It moved to a new level when the U.S. Green Building Council started saying, "You know what? We really need to understand this thing called material health." They put material health into the LEED standard. And they gave Cradle to Cradle, because of its methodology the opportunity to contribute two points to the standard. Now, all of a sudden, the customers have become really engaged and start pulling it. So, that’s one thing that I really think helps drive the understanding of Cradle to Cradle.
Makower: One of the interesting things you did at Shaw was to engage your suppliers to sign the U.N. Global Compact. Why did you do that?
Murray: We created some 2030 goals seven years ago. After seven years, we took a deep breath and said, "It’s time to step back and make sure that we’re going in the right direction."
We were thinking that we would create a new strategy. But the company already has a strategy that basically is the triple bottom line. We’ll protect natural resources, make sure we take care of the company profit, make sure we take care of people, and then use those to drive innovation throughout the company. So, the triple-bottom-line plus innovation. That’s a great company strategy.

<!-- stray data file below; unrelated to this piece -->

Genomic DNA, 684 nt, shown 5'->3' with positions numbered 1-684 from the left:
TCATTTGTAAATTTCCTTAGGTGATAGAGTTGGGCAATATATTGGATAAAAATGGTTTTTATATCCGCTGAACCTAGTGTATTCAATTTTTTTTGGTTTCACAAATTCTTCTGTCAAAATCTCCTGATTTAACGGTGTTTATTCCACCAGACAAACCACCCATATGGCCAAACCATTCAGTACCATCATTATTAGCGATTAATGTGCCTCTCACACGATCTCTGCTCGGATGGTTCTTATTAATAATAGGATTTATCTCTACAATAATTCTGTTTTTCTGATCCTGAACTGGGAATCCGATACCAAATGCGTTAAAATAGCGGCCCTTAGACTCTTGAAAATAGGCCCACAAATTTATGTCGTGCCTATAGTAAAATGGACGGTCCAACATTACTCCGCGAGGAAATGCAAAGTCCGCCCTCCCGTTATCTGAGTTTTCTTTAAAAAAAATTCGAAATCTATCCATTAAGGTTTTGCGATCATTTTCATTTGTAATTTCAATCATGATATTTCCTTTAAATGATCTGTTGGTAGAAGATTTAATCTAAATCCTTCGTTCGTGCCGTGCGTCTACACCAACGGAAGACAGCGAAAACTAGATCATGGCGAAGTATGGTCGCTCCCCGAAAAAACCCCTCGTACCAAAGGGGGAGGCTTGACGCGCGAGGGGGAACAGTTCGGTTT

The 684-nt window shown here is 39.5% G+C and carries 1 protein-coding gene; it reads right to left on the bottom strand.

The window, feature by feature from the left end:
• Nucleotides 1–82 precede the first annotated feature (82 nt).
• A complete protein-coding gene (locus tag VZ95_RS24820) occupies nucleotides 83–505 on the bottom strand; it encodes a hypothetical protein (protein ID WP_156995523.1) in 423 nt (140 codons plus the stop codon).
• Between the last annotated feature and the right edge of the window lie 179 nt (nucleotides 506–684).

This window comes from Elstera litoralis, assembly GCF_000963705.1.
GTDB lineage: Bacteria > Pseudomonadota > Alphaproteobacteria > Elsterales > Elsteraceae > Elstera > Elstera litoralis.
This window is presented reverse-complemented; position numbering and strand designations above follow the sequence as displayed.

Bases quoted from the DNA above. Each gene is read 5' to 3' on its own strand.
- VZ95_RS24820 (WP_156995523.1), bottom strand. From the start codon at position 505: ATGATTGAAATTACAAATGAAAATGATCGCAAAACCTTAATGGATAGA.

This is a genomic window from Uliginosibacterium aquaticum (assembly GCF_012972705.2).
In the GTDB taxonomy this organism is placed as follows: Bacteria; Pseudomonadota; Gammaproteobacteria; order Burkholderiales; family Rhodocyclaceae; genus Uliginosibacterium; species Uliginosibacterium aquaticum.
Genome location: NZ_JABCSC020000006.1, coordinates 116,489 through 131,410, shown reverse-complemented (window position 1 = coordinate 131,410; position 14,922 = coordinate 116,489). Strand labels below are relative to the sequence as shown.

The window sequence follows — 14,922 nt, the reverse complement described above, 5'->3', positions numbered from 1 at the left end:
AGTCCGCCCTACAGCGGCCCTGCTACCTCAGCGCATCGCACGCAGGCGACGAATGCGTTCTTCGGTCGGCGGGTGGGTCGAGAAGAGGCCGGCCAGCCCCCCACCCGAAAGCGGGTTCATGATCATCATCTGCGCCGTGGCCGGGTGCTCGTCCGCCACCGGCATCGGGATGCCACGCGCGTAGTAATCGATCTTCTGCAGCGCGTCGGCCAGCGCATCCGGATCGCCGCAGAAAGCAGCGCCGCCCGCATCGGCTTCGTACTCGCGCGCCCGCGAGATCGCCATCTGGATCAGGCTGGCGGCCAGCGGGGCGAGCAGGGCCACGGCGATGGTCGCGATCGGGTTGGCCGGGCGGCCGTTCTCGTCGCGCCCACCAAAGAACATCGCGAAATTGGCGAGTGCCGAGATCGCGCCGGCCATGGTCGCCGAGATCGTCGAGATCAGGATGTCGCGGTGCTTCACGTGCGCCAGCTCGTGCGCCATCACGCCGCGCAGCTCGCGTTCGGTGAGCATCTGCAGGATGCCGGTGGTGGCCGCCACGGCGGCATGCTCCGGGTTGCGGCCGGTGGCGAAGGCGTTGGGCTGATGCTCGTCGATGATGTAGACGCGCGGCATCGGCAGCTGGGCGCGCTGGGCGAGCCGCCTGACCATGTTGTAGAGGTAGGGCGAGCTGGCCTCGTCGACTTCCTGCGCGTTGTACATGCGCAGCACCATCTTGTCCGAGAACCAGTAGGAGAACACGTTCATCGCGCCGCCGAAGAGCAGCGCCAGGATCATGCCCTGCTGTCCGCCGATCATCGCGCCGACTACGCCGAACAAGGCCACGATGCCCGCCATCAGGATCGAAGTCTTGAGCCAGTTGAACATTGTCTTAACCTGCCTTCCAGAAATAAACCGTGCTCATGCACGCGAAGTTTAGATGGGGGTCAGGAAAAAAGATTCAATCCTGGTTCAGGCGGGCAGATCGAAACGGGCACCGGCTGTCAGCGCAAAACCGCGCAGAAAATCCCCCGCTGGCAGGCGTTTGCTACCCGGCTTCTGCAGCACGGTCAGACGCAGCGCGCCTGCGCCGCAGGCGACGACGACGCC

We also have the vision coming from our CEO that he shared with our owner, Berkshire Hathaway, that we’re going to create a better future. So, if you have a vision that you’re going to create a better future and a strategy that’s triple bottom line, we didn’t really need a new strategy. What we needed is: How do you create a better future in the tactics of the company?
We put down guiding principles and came up with nine workstreams — sourcing, innovative product design, product stewardship, end-of-life, resource stewardship, operational efficiency, workspaces, workforce and community.
And so, this matrix that we have is something we can share with our employees. We took it to the what we call the boardroom, which is the senior executive leadership team — the CEO and his direct reports. They looked at this body of work, which was almost a year in the making, and in the first meeting they approved it.